When Cancer Strikes, Strike Back
Chronic lymphocytic leukemia (CLL) is the most common form of adult leukemia. Last year, the American Cancer Society estimated that nearly 16,000 Americans were diagnosed with this disease.
Jason Whiting, Sr. never imagined he would be one of them.
Several years ago, 36 year-old Jason, a Baltimore-based father of two, visited his doctor to see why the lymph nodes in his neck were enlarged. He was immediately referred to Dr. Stephen Noga, director, medical oncology/hematology at Alvin & Lois Lapidus Cancer Institute, who completed blood and bone marrow tests, which confirmed that Jason had CLL. With the diagnosis came mixed emotions — fear, shock and relief that it was detected early.
Given the early-stage diagnosis, Jason experienced minimal symptoms, and he and Dr. Noga decided to initially take a “watch and wait” approach to treatment -; a common practice for CLL patients. Over the next several years, Jason had blood tests and CAT scans to monitor his disease progression.
In May 2009, Jason experienced discomfort in his chin and neck, and a CAT scan showed that the cancer had spread to lymph nodes in his abdomen and chest. Both Jason and Dr. Noga agreed -; it was now time to begin treatment and the fight against cancer.
“It was important that Jason be comfortable with his treatment approach, and we spent a lot of time discussing options,” said Dr. Noga.
Dr. Noga prescribed TREANDA, and after six cycles of TREANDA, Jason has achieved partial remission.
Jason didn’t fight this battle alone. Throughout his treatment, Jason relied on the support of his family and his coworkers.
“When I was diagnosed, I made a decision to beat CLL,” said Jason. “I knew I had to stay positive and motivated so the cancer would not get the best of me. I am thankful for everyone who supported me through the experience.”
Grateful to have achieved partial remission, Jason can be found practicing martial arts and spending time with his children — something that he never takes for granted. Individual results may vary.
TREANDA® (BENDAMUSTINE HCL) FOR INJECTION IS APPROVED BY THE FDA FOR THE TREATMENT OF PATIENTS WITH INDOLENT B-CELL NON-HODGKINS LYMPHOMA (NHL) THAT HAS PROGRESSED DURING OR WITHIN SIX MONTHS OF TREATMENT WITH RITUXIMAB OR A RITUXIMAB-CONTAINING REGIMEN. TREANDA IS ALSO APPROVED FOR THE TREATEMENT OF PATIENTS WITH CHRONIC LYMPHOCYTIC LEUKEMIA (CLL). EFFICACY RELATIVE TO FIRST LINE THERAPIES OTHER THAN CHLORAMBUCIL HAS NOT BEEN ESTABLISHED.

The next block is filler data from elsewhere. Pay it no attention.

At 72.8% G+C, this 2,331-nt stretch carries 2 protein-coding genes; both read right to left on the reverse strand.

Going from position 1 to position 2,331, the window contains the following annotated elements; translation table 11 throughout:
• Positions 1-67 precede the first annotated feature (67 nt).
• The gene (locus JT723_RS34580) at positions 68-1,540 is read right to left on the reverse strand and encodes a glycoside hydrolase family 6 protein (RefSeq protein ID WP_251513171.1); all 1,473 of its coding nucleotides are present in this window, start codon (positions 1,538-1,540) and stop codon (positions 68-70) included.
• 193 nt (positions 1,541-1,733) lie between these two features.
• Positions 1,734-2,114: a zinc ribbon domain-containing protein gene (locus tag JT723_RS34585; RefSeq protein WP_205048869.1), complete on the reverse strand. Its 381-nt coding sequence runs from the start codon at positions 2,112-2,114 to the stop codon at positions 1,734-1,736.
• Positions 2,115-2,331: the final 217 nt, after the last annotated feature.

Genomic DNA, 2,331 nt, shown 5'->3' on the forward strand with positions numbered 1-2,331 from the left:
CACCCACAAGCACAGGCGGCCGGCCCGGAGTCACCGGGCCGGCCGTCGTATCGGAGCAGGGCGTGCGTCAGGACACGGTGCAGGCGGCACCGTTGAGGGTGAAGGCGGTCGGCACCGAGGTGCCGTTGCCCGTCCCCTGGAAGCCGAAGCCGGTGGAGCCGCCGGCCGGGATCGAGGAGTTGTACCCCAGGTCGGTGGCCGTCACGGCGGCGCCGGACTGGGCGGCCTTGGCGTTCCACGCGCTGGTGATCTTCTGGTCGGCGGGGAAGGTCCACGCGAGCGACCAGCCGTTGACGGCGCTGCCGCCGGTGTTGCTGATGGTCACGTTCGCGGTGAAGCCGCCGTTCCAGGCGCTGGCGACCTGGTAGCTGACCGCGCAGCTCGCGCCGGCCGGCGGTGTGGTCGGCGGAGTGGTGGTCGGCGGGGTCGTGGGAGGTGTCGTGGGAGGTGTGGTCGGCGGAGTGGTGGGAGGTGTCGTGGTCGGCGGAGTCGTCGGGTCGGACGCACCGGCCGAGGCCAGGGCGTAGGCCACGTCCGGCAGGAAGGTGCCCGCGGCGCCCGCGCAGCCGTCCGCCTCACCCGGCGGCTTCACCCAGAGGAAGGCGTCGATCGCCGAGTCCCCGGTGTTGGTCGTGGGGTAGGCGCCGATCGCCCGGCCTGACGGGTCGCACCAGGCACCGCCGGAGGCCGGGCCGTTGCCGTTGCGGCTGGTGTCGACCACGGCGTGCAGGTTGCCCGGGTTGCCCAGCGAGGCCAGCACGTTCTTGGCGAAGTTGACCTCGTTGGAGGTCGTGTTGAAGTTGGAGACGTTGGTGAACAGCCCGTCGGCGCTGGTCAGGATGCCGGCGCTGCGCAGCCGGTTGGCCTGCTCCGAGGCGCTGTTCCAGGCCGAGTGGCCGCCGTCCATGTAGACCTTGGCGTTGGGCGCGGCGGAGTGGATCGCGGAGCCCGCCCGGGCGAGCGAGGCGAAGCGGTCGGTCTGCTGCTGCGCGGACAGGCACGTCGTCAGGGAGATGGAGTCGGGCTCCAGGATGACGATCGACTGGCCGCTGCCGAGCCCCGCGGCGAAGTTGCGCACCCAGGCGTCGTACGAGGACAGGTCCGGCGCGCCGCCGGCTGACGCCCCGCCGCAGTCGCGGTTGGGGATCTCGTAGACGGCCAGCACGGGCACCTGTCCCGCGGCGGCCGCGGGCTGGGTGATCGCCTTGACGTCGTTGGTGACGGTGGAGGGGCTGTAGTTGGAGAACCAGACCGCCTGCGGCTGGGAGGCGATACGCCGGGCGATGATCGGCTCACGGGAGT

The following serious adverse reactions have been associated with TREANDA: myelosuppression, infections, infusion reactions and anaphylaxis, tumor lysis syndrome, skin reactions including SJS/TEN, other malignancies, and extravasation. Some of these reactions have been fatal, including myelosuppression, infections, and SJS/TEN (when TREANDA was administered concomitantly with allopurinol and other medications known to cause SJS/TEN). Patients should be monitored closely for these reactions and treated promptly if any occur. Adverse reactions may require interventions such as decreasing the dose of TREANDA, or withholding or delaying treatment. Myelosuppression is frequently severe and should be expected when treating patients with TREANDA.
TREANDA is contraindicated in patients with a known hypersensitivity to bendamustine or mannitol. Women should be advised to avoid becoming pregnant while using TREANDA.
The most common non-hematologic adverse reactions associated with TREANDA (frequency 15%) are nausea, fatigue, vomiting, diarrhea, pyrexia, constipation, anorexia, cough, headache, weight decreased, dyspnea, rash, and stomatitis. The most common hematologic abnormalities associated with TREANDA (frequency 15%) are lymphopenia, anemia, leukopenia, thrombocytopenia, and neutropenia.